Caleb attempted a smirk, but it came across strained. “That’s because you’re a giant.” He took a step forward, keeping the kitchen island between them. “I wouldn’t be surprised to learn you eat angry villagers for breakfast.” He had his uncle’s talent for sounding calmer than he looked, but his body language screamed “scared rabbit.”
Logan noticed the kitchen was spotless, not a dirty dish, half-open cabinet, or food stain to be seen. He remembered Klass mentioning he needed to take out the trash once a week too. He couldn’t imagine being so afraid that a trip to the dumpster seemed impossible. Looking around the kitchen, he didn’t spot a garbage can. Or smell one for that matter. What does the little neat freak do? Wash his trash before hiding it away in a cabinet?
Hoping to put the man at ease, Logan said, “I only eat villagers when I run out of maple oatmeal.” That got him a fleeting smile that looked more genuine and drew Logan’s attention to the rest of Caleb’s face. His hair was shaggy, not like a rock star, but like a woman’s hair gets when she’s growing out a short style, awkward angles of blond locks. Guess there aren’t many barbers who make house calls.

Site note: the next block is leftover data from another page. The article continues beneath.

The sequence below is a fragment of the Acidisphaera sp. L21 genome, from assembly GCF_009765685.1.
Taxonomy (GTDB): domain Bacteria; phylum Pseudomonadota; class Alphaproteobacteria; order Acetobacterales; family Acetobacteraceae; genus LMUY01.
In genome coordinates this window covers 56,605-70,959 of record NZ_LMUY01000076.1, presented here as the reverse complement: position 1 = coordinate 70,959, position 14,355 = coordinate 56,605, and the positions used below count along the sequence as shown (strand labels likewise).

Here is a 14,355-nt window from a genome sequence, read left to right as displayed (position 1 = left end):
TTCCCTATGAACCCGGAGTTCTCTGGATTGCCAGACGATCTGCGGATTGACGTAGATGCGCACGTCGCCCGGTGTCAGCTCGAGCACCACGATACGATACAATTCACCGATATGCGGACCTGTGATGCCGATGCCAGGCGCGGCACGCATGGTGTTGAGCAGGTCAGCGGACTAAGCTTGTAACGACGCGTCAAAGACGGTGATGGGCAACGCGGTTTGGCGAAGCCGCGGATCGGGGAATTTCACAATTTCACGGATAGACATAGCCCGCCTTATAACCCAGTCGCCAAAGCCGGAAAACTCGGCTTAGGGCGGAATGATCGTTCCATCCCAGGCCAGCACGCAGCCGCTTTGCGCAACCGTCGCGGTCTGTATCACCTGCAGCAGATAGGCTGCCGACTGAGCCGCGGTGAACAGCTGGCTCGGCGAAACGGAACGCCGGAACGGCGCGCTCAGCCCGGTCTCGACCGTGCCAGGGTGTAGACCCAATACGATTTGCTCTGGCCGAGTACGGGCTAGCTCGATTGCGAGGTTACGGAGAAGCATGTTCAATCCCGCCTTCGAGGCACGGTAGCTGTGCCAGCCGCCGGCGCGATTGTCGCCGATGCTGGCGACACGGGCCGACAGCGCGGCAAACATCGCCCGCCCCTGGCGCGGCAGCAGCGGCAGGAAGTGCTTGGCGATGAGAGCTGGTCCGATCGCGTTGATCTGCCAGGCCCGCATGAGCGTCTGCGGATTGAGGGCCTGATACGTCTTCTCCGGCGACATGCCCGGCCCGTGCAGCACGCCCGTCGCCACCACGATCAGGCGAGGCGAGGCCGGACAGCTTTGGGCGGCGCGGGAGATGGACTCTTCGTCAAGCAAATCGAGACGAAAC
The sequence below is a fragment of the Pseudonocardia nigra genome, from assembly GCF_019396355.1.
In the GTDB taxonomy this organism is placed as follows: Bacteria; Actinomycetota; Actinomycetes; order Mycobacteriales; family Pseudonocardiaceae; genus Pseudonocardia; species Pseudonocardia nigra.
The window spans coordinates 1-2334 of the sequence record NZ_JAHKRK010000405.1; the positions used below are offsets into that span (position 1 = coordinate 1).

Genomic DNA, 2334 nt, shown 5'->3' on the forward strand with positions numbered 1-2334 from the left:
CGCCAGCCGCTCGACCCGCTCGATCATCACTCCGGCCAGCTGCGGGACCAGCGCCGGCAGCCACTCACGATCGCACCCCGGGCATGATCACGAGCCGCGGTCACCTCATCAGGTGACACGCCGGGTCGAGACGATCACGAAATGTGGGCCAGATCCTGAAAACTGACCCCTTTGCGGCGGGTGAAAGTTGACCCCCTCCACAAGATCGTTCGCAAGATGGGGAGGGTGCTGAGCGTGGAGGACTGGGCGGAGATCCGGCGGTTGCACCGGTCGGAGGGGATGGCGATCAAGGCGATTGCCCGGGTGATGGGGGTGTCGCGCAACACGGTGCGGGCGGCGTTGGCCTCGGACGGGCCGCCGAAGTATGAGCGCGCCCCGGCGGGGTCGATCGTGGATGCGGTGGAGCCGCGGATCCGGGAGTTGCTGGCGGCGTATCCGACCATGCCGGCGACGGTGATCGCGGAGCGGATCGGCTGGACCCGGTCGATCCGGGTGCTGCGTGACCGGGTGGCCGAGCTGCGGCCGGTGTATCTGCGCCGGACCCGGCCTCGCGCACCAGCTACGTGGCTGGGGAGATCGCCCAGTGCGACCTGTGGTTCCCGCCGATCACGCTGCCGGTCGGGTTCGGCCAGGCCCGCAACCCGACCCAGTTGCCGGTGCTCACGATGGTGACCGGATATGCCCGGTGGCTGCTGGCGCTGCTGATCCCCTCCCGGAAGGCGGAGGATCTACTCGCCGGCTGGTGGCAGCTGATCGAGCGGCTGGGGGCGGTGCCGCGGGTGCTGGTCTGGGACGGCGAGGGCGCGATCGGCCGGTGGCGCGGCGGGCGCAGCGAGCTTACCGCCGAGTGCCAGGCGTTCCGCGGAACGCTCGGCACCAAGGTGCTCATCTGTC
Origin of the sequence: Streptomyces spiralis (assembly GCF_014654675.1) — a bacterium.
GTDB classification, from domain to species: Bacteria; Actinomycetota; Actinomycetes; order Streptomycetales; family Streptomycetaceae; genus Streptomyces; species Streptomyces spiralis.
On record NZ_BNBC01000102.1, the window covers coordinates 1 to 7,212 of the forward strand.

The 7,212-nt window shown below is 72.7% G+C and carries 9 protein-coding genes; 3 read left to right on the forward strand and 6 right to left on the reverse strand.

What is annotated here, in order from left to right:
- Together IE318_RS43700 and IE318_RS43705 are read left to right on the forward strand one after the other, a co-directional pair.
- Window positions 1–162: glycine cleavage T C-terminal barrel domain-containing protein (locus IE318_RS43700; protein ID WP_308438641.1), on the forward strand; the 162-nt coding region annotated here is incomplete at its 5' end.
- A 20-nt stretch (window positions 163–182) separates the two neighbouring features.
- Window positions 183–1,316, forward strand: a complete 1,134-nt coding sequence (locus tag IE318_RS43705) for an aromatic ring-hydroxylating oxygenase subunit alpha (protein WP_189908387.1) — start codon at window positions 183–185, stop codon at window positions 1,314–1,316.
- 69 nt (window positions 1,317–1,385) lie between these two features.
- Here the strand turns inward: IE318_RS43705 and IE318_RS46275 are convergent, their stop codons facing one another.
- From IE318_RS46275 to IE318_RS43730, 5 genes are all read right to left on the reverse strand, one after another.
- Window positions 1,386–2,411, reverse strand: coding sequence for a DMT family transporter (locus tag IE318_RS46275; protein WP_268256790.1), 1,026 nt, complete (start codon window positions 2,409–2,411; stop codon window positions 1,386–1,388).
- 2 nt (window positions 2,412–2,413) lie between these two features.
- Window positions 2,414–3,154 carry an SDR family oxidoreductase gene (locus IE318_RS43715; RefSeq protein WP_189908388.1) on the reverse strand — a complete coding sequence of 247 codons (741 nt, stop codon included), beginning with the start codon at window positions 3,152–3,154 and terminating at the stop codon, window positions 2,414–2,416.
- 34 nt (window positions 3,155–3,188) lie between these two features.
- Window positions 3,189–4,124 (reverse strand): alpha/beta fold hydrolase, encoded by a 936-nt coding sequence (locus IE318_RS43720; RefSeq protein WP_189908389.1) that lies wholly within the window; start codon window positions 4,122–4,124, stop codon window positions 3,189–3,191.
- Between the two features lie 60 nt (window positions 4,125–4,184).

“Now that we’ve bonded over breakfast food,” Caleb said, stepping around the island, “how about you hand over the package?”
Logan eyed his boss’s nephew head to toe, taking in his form-fitting sweatpants and Chicago Cubs T-shirt. According to Klass, they were the same age, but Caleb looked closer to sixteen than twenty-six. Glancing at his watch, he said, “Not for eight more minutes.”
Caleb rolled his eyes, giving Logan a ridiculous craving for the lime Jell-O they served in prison.
“Marco never stayed for the whole ten minutes.” He licked his lips, his gaze drifting down and back up again. “He just came in, asked the three Hs, and left.”
Logan squinted at the paper. “How are you?”
“I’m agoraphobic. How are you?”
“I’m an ex-drunk,” Logan answered automatically. His jaw dropped, and he heard his brain spin in the awkward silence that followed. What the hell?